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Girls speak up at “My Voice: Our Equal Future”

Community 19 Oct, 2020 Follow News

The choir certainly found their voice

Girls from Cayman Academy learn to have a voice

Big sisters and little sisters talk about what makes them afraid, happy, angry and proud during a workshop

Angeline Shillingford and her daughter, Renee

(L-r) Head Girl Shania Amador and Deputy Head Girl, Colindra-Rodericka McGarvey-Sterling

Primary school guidance counselor Nichola Broomfield-Williams

By Christopher Tobutt

 

More than 100 girls from kindergarten all the way up through to the end of high school age filled Kings Church SDA in George Town on Friday 9 October to find out why it is important to speak up and make a difference. It was a special, interactive meeting with lots of presenters telling the girls all about speaking out, self-esteem, and never giving up. Celebrating International Day of the Girl (October 11) with the theme ‘My Voice: Our Equal Future,’ the event It was put on by Real Women International Cayman Islands in collaboration with The Ashley Shillingford Foundation for Positive Living and Cayman Academy.

Cayman Academy guidance counselor Darisa applewhaite said, “This event is all about empowering girls to speak up to use their voice, to live with confidence to know that she has a voice and she can speak on her behalf, and advocate for herself, and that she is equal in the world. We are not leaving out the men or the boys but we are working together to have an equal future for everybody. a lot of times girls don’t have the confidence to speak on their own behalf, a lot of times women are taught to be quiet and humble and genteel and sit and do as you’re told kind of thing but girls need to know that they can do things, they do have a voice,”

Primary school guidance counselor Nichola Broomfield-Williams said, “It is amazing, it is empowering and I am happy to see that the girls are realizing that they have women in their corner, and that if they are empowered we will have less bullying, girls against girls, and we will see a better community”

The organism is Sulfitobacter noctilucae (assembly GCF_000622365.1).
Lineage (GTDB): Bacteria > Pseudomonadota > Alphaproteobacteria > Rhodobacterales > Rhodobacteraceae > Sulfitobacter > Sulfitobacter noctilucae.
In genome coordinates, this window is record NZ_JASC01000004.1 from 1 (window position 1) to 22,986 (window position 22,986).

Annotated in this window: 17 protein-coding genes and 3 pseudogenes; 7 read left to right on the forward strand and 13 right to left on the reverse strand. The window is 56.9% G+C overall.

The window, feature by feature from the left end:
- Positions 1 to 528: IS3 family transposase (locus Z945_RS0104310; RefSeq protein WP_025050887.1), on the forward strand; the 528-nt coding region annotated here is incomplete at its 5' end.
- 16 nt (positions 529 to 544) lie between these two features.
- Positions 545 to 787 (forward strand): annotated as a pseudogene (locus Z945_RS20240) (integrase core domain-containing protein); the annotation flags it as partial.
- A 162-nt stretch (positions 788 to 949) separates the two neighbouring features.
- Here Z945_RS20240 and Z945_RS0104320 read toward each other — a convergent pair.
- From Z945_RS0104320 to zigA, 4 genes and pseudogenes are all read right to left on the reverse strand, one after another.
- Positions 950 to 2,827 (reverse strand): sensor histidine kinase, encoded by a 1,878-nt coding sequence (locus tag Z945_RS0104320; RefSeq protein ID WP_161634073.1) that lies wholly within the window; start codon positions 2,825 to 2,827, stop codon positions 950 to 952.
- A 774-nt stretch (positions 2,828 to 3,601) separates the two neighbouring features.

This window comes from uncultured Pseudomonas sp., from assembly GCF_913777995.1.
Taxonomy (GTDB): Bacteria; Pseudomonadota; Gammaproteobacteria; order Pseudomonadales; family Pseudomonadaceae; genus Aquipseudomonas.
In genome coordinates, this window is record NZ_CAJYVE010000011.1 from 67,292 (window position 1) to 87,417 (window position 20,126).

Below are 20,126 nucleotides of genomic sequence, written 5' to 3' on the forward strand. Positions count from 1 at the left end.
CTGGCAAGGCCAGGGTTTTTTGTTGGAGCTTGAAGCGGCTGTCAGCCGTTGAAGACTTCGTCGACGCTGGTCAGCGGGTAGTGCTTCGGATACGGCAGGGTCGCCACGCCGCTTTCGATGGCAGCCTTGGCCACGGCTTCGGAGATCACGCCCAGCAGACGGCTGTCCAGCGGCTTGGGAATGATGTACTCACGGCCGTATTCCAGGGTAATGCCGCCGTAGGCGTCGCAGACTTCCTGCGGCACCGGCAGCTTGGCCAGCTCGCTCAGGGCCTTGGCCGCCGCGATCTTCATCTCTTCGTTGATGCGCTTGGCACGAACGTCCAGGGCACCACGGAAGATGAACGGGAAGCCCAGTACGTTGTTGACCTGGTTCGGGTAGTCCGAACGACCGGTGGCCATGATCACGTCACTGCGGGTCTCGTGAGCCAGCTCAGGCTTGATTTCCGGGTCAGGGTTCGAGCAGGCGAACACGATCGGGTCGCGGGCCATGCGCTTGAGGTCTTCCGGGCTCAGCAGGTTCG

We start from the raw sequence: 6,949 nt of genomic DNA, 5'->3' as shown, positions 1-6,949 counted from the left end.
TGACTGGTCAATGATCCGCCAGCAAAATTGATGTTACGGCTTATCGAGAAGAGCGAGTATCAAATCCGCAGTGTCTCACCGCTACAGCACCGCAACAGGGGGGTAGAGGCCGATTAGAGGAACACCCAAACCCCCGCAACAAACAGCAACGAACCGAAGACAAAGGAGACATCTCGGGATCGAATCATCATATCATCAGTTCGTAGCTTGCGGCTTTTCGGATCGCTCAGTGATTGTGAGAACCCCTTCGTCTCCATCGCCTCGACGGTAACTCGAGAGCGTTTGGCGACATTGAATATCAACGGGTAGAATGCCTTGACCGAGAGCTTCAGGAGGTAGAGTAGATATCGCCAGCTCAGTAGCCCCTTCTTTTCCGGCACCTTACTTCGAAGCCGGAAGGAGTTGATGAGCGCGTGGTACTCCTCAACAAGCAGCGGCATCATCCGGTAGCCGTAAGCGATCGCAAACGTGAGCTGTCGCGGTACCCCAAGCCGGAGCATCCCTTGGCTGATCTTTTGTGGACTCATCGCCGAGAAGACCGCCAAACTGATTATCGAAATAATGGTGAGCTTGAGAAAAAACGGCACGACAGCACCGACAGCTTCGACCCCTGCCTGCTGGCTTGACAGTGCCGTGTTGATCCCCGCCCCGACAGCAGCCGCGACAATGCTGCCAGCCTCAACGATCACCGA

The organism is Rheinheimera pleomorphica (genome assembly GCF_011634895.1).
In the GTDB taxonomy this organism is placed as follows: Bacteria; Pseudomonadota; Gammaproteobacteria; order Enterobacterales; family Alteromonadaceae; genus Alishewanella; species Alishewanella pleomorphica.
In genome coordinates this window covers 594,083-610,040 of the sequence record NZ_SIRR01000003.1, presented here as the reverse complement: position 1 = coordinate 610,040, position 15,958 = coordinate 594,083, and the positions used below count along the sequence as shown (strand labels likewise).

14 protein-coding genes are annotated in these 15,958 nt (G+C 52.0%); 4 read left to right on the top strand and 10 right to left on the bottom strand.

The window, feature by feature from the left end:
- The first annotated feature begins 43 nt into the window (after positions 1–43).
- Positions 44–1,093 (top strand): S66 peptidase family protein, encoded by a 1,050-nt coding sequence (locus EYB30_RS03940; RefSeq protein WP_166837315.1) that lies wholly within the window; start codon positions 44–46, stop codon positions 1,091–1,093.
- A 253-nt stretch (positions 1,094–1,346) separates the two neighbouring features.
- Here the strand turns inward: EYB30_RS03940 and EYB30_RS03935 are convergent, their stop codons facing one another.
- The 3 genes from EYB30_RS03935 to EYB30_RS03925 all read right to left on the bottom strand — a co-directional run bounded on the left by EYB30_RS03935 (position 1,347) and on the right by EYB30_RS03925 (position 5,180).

Angeline Shillingford of the Ashley Shillingford Foundation for Positive Living was busy at the front of the church, facilitating a workshop, by getting the girls to group up in pairs she asked them to tell the other what made them afraid, what made them angry, what made them happy, and what made them proud. “This is part of the empowerment and self-esteem that we are trying to build up in them, and also it ties in with the anti-bullying theme that is linked to October,” she explained.

Her Daughter, Ten year old Renee said, “What makes me afraid is I love to swim, but when I am in the water alone and I turn to the right, I think there is a shark on my left, and when I turn that way, I think there is a shark behind me, so I need to stop watching shark movies. What makes me happy is when I have done something good to someone else, and they’re happy and they smile.”

15-year old Colindra-Rodericka McGarvey-Sterling, Deputy Head Girl, said, “What I have realized is that it is very important for us to empower our girls and empower our men and that really and truly we are able to let our voices out, because once we speak up, not just for ourselves but for all girls, we will then have equal future. I think that the affirmations we have been learning are important too, reminding ourselves that we are beautiful, we are gorgeous, we are smart we are intelligent, and once we start saying that other people will see us differently as girls and as women all together we can be powerful.

Head Girl Shania Amador, 16, said, “It’s very important to remind our girls of who they are of their importance and their worth, that they are beautiful smart, intelligent and worth so much and that their voices need to be heard and that they shouldn’t be scared to say what they want to say.”


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